Il Maestro e Margherita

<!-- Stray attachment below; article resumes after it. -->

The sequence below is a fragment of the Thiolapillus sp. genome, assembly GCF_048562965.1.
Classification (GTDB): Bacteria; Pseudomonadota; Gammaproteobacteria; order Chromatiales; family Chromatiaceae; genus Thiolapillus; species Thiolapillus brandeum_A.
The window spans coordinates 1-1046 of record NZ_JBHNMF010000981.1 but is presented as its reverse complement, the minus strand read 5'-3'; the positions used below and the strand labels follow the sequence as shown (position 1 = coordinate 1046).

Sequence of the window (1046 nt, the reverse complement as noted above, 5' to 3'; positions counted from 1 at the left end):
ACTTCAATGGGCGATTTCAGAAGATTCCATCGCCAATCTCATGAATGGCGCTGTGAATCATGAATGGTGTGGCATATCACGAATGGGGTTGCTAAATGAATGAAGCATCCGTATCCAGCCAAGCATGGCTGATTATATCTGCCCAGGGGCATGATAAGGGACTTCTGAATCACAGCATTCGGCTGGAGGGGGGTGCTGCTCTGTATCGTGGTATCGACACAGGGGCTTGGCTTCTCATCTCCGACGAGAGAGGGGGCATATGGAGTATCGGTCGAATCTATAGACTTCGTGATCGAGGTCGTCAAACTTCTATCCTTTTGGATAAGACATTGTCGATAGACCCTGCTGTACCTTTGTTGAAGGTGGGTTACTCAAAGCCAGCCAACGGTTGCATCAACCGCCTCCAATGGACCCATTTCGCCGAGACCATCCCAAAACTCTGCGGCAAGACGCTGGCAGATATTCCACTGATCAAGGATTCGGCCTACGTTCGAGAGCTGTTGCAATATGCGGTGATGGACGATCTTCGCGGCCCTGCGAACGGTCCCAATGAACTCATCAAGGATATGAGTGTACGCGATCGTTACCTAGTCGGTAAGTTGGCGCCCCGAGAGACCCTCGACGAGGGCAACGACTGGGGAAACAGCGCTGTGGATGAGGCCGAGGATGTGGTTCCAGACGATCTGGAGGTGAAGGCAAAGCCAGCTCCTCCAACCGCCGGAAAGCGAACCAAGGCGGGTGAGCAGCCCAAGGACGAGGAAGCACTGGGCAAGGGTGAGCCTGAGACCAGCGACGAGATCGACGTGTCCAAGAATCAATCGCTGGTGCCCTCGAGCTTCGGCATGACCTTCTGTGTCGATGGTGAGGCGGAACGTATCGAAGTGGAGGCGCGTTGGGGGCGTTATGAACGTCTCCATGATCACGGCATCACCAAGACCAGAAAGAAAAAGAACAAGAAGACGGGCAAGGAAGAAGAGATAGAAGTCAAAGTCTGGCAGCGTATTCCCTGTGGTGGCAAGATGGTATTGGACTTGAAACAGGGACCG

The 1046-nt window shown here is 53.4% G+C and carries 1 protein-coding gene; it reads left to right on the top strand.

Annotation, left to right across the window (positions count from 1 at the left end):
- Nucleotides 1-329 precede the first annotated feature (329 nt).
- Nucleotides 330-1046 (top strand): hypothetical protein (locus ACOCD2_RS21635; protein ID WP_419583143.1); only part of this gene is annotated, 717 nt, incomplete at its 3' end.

This is the book I read most translations of. My father bought me a copy in 1988. Well in fact it might have been as early as 1986. I'll check my copy, it's sure to be earlier than the ISBN I registered here. I ploughed halfway through, starting with a lot of enthusiasm. I'd just read Heart of a Dog